The Link System works in the same way. You take a list of any items, of any length, and you associate the first to the second, the second to the third, and so on. When you need to recall them, you simply have to think of the first item, which will remind you of the second, which will remind you of the third and so on. How to associate each item to the next is the clever part.

Forming associations quickly

When forming associations we should consider three laws: the Law of Frequency, the Law of Recency, and the Law of Vividness.

The first two are pretty obvious; the more frequently you associate one item with another, the stronger the association will become. And the more recently you made an association, the easier it is to recall. The third law, the Law of Vividness, is less obvious.

As an experiment, a group of people were shown a thousand different photographs at a rate of about one photo per second. After they had been shown each of the photos once, a hundred extra photos were mixed in and the individuals were asked to identify the ones they hadn’t seen before. Everyone tested, regardless of how they rated their memories, was able to identify which photos they had and hadn’t seen before almost perfectly. Images are powerful stimuli for memory and as a result, most of the advanced memory techniques I’ve come across involve forming quick mental images.

To make an association vivid, we must create a vivid image in our head of the items we wish to associate. It should be of no surprise to you that the images that stand out most prominently in our minds are sexual, funny, ridiculous, or violent images—things that might evoke strong emotional responses. Colour, size and dimension are also important factors in controlling the vividness of mental images.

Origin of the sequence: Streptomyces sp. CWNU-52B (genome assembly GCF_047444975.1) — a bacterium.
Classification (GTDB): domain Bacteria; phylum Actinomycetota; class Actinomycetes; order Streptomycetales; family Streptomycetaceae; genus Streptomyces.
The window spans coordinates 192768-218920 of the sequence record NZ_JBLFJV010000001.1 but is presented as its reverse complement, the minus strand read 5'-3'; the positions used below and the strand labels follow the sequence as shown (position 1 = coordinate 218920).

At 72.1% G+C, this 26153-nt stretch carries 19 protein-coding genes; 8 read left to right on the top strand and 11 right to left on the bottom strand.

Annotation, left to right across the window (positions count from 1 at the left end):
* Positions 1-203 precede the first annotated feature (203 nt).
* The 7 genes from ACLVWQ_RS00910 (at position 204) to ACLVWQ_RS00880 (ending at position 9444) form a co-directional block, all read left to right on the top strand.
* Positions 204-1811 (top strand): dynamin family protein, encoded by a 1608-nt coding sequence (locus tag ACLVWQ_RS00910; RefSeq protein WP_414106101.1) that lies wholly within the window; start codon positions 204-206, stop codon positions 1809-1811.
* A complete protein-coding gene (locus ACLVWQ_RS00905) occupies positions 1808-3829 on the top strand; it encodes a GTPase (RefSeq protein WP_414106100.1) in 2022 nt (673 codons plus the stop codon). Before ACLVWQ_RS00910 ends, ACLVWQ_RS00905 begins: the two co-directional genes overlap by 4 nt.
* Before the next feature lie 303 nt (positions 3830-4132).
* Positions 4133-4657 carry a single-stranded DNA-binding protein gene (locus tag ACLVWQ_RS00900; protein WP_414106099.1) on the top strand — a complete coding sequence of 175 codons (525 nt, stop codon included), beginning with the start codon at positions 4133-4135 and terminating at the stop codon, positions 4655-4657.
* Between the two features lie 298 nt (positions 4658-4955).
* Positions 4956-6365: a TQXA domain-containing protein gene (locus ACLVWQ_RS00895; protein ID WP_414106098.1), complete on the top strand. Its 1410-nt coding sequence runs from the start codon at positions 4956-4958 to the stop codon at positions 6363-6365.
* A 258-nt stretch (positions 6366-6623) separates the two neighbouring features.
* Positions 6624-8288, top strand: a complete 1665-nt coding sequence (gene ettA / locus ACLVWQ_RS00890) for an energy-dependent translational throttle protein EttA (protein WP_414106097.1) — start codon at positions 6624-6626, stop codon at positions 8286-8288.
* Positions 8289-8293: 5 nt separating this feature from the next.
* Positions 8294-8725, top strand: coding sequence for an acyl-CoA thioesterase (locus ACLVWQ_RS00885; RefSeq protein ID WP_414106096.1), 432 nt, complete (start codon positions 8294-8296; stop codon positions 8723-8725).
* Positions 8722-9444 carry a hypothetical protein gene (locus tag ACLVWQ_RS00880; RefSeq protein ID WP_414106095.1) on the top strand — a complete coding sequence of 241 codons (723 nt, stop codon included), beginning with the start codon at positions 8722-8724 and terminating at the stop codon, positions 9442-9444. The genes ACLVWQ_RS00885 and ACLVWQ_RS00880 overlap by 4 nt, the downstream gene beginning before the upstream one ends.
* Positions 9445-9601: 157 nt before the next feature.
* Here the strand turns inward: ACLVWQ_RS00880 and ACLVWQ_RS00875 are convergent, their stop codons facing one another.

Take a simple list of a few random nouns: tree, pie, missile, duck, pen, eggplant, car, giraffe, ear, and wind. As mentioned before, we only need to think about how each word associates with the next. Starting with tree, imagine in your mind a tree. It doesn’t have to be any particular tree, just your idea of a tree. Take the first image that pops into your head because this is probably the first image that will pop into your head the next time you think of tree. 

Now we need to associate tree with pie. Using what we know about vividness, think of the most ridiculous picture you can involving a tree and a pie. It could be a tree bursting out of a pie, or a pie-tree. Whatever comes to you most naturally is what you should go with. Try to make the image as brightly coloured as possible and as large as possible. The bigger and brighter an image is in your mind the stronger your emotional response to it is. If you can, try to picture the image in 3D too. Making an image 3D, viewing it from different perspectives also helps to make it stick. For this association I’d picture a giant pink and green tree growing out of a pie and then spin it quickly in my head before moving on to the next pair, pie and missile.

For pie and missile I’d picture a missile hitting a giant pie and violently blowing bight orange goo everyplace (remember, these images don’t have to make any sense, the more ridiculous the better).

Try the rest of the items yourself and then go through them one by one and see how easy it is to recall them. Create bigger lists of twenty, thirty of forty words and you’ll find it’s still just as easy. Try recalling the list backwards too. It should be a breeze.

Using the link system, you can remember countless numbers of items for any length of time. If you feel the associations starting to slip from your memory, go over them a couple of times and strengthen those memories again.

This system has its flaws however. Just like the example with the alphabet, if someone were to ask you what the fifteenth item on a list was, you’d have to count through each until you reached fifteen. Also, if you find yourself stuck at one item, the whole thing can fall apart. If only there was a system that allowed us to remember items and their corresponding position.

Luckily there is - the Peg System